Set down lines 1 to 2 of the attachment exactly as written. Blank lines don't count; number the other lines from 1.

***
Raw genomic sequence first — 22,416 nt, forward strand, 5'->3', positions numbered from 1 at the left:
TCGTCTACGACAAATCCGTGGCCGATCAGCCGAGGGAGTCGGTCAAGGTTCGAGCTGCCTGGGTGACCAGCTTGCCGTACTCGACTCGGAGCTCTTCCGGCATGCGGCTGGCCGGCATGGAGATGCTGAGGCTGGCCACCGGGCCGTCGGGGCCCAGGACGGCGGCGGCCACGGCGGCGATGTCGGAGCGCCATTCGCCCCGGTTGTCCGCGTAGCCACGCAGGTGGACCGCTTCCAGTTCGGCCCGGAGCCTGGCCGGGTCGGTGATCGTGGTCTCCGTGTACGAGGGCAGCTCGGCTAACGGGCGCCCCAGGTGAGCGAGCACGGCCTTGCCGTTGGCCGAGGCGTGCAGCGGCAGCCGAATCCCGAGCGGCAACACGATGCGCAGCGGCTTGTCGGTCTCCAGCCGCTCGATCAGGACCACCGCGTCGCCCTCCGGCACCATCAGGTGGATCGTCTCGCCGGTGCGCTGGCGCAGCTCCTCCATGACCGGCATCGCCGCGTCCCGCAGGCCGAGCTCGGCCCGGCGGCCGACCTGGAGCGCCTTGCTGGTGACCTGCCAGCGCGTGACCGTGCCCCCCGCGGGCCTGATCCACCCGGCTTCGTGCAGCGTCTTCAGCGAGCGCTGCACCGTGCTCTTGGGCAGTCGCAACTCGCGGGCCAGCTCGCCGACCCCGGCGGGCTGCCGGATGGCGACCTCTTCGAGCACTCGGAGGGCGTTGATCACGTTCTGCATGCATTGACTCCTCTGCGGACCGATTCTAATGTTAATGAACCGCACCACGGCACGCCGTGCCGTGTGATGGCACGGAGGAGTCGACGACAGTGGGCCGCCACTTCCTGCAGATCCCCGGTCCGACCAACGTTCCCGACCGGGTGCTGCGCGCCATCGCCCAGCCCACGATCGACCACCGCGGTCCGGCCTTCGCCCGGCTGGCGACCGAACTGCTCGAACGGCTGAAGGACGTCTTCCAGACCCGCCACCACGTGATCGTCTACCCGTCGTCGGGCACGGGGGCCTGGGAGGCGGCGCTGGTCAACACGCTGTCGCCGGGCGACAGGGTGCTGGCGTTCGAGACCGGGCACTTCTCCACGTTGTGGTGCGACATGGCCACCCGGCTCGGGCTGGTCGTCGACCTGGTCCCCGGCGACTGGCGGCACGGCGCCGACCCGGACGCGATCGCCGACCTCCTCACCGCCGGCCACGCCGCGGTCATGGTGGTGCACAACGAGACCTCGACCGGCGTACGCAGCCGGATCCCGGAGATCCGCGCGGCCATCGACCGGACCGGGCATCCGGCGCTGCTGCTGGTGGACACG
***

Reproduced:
Raw genomic sequence first — 22,416 nt, forward strand, 5'->3', positions numbered from 1 at the left:
TCGTCTACGACAAATCCGTGGCCGATCAGCCGAGGGAGTCGGTCAAGGTTCGAGCTGCCTGGGTGACCAGCTTGCCGTACTCGACTCGGAGCTCTTCCGGCATGCGGCTGGCCGGCATGGAGATGCTGAGGCTGGCCACCGGGCCGTCGGGGCCCAGGACGGCGGCGGCCACGGCGGCGATGTCGGAGCGCCATTCGCCCCGGTTGTCCGCGTAGCCACGCAGGTGGACCGCTTCCAGTTCGGCCCGGAGCCTGGCCGGGTCGGTGATCGTGGTCTCCGTGTACGAGGGCAGCTCGGCTAACGGGCGCCCCAGGTGAGCGAGCACGGCCTTGCCGTTGGCCGAGGCGTGCAGCGGCAGCCGAATCCCGAGCGGCAACACGATGCGCAGCGGCTTGTCGGTCTCCAGCCGCTCGATCAGGACCACCGCGTCGCCCTCCGGCACCATCAGGTGGATCGTCTCGCCGGTGCGCTGGCGCAGCTCCTCCATGACCGGCATCGCCGCGTCCCGCAGGCCGAGCTCGGCCCGGCGGCCGACCTGGAGCGCCTTGCTGGTGACCTGCCAGCGCGTGACCGTGCCCCCCGCGGGCCTGATCCACCCGGCTTCGTGCAGCGTCTTCAGCGAGCGCTGCACCGTGCTCTTGGGCAGTCGCAACTCGCGGGCCAGCTCGCCGACCCCGGCGGGCTGCCGGATGGCGACCTCTTCGAGCACTCGGAGGGCGTTGATCACGTTCTGCATGCATTGACTCCTCTGCGGACCGATTCTAATGTTAATGAACCGCACCACGGCACGCCGTGCCGTGTGATGGCACGGAGGAGTCGACGACAGTGGGCCGCCACTTCCTGCAGATCCCCGGTCCGACCAACGTTCCCGACCGGGTGCTGCGCGCCATCGCCCAGCCCACGATCGACCACCGCGGTCCGGCCTTCGCCCGGCTGGCGACCGAACTGCTCGAACGGCTGAAGGACGTCTTCCAGACCCGCCACCACGTGATCGTCTACCCGTCGTCGGGCACGGGGGCCTGGGAGGCGGCGCTGGTCAACACGCTGTCGCCGGGCGACAGGGTGCTGGCGTTCGAGACCGGGCACTTCTCCACGTTGTGGTGCGACATGGCCACCCGGCTCGGGCTGGTCGTCGACCTGGTCCCCGGCGACTGGCGGCACGGCGCCGACCCGGACGCGATCGCCGACCTCCTCACCGCCGGCCACGCCGCGGTCATGGTGGTGCACAACGAGACCTCGACCGGCGTACGCAGCCGGATCCCGGAGATCCGCGCGGCCATCGACCGGACCGGGCATCCGGCGCTGCTGCTGGTGGACACG